• Booktastically Amazing

Me being an optimist ~March Wrap up~

Guys... I actually thought this month was good.

I read good books.

More than one.

I-

Ohmygosh, ohmygoat, ohmyhighness. Hello! This month was good, it was decent. I'm so giddy because I enjoyed reading so much and blogging was great and people who read my posts are beautiful! * lets out breath* Dear bloody toothpicks, that was too much excitement for my system. I need a minute.

*clears throat with vigor*


I am very happy with how life is going. And I really want to say, thank you! For actually taking time to read my reviews and such. Seriously, I can never be too thankful.


So. Moving on since I'm never so mushy, and it's really weird. The good weird.

(I'm listening to upbeat music, and it's got me in high spirits. I'm telling you, this isn't normal)


{DISCLAIMER: Half of the links are for reviews posted on Goodreads only because at the moment I read it, well, I didn't employ much brain mush into writing a detailed review. They're mostly two-sentence rants}


1. The Push by Ashley Audrain


Spoiler-Free Synopsis:


A tense, page-turning psychological drama about the making and breaking of a family–and a woman whose experience of motherhood is nothing at all what she hoped for–and everything she feared.


Blythe Connor is determined that she will be the warm, comforting mother to her new baby Violet that she herself never had.


But in the thick of motherhood’s exhausting early days, Blythe becomes convinced that something is wrong with her daughter–she doesn’t behave like most children do.


Or is it all in Blythe’s head? Her husband, Fox, says she’s imagining things. The more Fox dismisses her fears, the more Blythe begins to question her own sanity, and the more we begin to question what Blythe is telling us about her life as well.


Then their son Sam is born–and with him, Blythe has the blissful connection she’d always imagined with her child. Even Violet seems to love her little brother. But when life as they know it is changed in an instant, the devastating fall-out forces Blythe to face the truth.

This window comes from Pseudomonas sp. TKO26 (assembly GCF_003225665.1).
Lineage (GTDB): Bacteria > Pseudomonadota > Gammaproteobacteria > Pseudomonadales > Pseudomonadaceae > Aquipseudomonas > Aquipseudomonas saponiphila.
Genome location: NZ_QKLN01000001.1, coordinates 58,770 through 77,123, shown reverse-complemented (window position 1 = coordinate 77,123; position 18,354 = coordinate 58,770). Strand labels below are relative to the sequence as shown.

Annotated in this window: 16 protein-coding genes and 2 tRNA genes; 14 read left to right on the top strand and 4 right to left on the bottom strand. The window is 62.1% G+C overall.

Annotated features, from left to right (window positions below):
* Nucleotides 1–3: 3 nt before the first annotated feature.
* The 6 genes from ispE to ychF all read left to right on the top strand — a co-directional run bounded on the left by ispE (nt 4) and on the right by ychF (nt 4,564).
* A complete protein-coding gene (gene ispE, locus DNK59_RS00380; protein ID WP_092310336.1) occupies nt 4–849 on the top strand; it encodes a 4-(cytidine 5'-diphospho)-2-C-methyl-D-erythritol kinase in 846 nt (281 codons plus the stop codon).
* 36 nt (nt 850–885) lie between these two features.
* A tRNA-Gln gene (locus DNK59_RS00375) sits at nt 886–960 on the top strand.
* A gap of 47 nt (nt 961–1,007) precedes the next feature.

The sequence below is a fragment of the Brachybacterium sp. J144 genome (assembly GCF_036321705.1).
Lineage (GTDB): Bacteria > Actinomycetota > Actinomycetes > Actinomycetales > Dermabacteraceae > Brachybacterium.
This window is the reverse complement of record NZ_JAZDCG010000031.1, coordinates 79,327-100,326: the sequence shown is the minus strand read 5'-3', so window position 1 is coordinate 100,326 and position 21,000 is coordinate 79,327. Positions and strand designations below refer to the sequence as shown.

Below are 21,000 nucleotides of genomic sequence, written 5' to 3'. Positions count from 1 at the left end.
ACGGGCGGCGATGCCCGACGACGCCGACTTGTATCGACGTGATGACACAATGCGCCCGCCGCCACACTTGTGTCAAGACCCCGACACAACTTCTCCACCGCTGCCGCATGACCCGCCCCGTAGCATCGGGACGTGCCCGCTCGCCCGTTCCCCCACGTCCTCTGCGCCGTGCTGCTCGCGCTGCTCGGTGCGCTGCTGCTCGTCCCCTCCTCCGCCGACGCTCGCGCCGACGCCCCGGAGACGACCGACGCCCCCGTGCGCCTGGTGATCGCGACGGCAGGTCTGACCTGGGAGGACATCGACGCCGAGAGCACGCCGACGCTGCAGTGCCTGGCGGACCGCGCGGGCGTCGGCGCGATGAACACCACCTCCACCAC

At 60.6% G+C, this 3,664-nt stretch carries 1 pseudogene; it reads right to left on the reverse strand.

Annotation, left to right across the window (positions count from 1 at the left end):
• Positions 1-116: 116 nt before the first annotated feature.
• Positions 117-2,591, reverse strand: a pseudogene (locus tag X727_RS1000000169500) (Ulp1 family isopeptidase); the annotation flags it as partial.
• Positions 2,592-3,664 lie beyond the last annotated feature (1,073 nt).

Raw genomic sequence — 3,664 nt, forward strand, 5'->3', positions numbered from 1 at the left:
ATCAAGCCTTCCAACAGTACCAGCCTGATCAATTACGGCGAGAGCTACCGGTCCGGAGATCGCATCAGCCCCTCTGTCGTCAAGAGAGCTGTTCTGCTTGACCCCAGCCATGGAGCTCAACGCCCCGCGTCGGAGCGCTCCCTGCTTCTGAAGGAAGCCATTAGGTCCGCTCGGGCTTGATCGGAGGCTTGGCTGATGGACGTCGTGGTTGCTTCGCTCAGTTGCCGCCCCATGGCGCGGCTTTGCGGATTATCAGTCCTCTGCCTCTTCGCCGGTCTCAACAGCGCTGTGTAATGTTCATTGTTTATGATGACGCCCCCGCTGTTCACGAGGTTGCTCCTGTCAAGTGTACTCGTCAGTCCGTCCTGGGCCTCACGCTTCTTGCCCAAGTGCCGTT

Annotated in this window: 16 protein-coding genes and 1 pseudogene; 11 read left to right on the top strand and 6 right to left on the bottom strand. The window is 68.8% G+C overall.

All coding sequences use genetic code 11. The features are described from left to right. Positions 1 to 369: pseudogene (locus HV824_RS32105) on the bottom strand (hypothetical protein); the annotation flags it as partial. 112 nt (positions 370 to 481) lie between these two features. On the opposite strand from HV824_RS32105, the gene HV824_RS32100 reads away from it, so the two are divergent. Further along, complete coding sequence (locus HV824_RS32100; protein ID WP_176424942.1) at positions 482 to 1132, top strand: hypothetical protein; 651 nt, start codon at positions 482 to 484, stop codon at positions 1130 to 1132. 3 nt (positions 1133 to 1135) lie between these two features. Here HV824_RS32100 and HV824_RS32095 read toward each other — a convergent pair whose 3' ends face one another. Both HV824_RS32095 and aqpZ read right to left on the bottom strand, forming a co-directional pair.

The Push is a tour de force you will read in a sitting, an utterly immersive novel that will challenge everything you think you know about motherhood, about what we owe our children, and what it feels like when women are not believed.

Oh my gosh


Oh my gosh

Oh

My

Gosh

OHMYGOSH


I-I don’t know what to say.

Oh. My. Gosh.


OHMYFRICKINGGOSH

Rating: 🌟🌟🌟🌟⭐ 4.1

Okay, okay. *hyperventilating breaths*

Okay! I’m totally okay. Are you okay? Yeah, you’re okay. Me? Totally fine. I’m okay. Definitely...okay.


I kid you not when I say that I just saw a shadow and jumped a mile in the air. Nay flew. First time I’ve considered myself angel-like. Let me bask in it for a sec-

Creepy kids, y’all.

Nah, Nah Nah.

Skip me with that ish.


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2. Dangerous Girls by Abigail Haas


Spoiler-Free Synopsis:


It's Spring Break of senior year. Anna, her boyfriend Tate, her best friend Elise, and a few other close friends are off on a debaucherous trip to Aruba that promises to be the time of their lives. But when Elise is found brutally murdered, Anna finds herself trapped in a country not her own, fighting against vile and contemptuous accusations.


As Anna sets out to find her friend's killer, she discovers hard truths about her friendships, the slippery nature of truth, and the ache of young love.


As she awaits the judge's decree, it becomes clear that everyone around her thinks she is not just guilty, but dangerous. When the truth comes out, it is more shocking than one could ever imagine...





I had faith, and I had hope.

Both were utterly futile.

I ended up feeling apathetic.

And yes, I did google that word.

It was worth it.

-Booksy 2021


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3. The Hanging Stranger by Philip K. Dick


Spoiler-Free Synopsis:


At five o'clock Ed Loyce washed up, tossed on his hat and coat, got his car out, and headed across town toward his TV sales store. He was tired. His back and shoulders ached from digging dirt out of the basement and wheeling it into the backyard. But for a forty-year-old man, he had done okay. Janet could get a new vase with the money he had saved, and he liked the idea of repairing the foundations himself.













Okay, first of all, what the heck happened-


Second, HOW the heck happened-


And third, WHAT AND HOW AND WHY THE HECK THAT HAPPENED.


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4. Age Matters Season 2 by Enjelicious



[UPDATE: Every time I read a new episode, my heart stops beating I swear. And my pterodactyl screech takes the chance at stardom]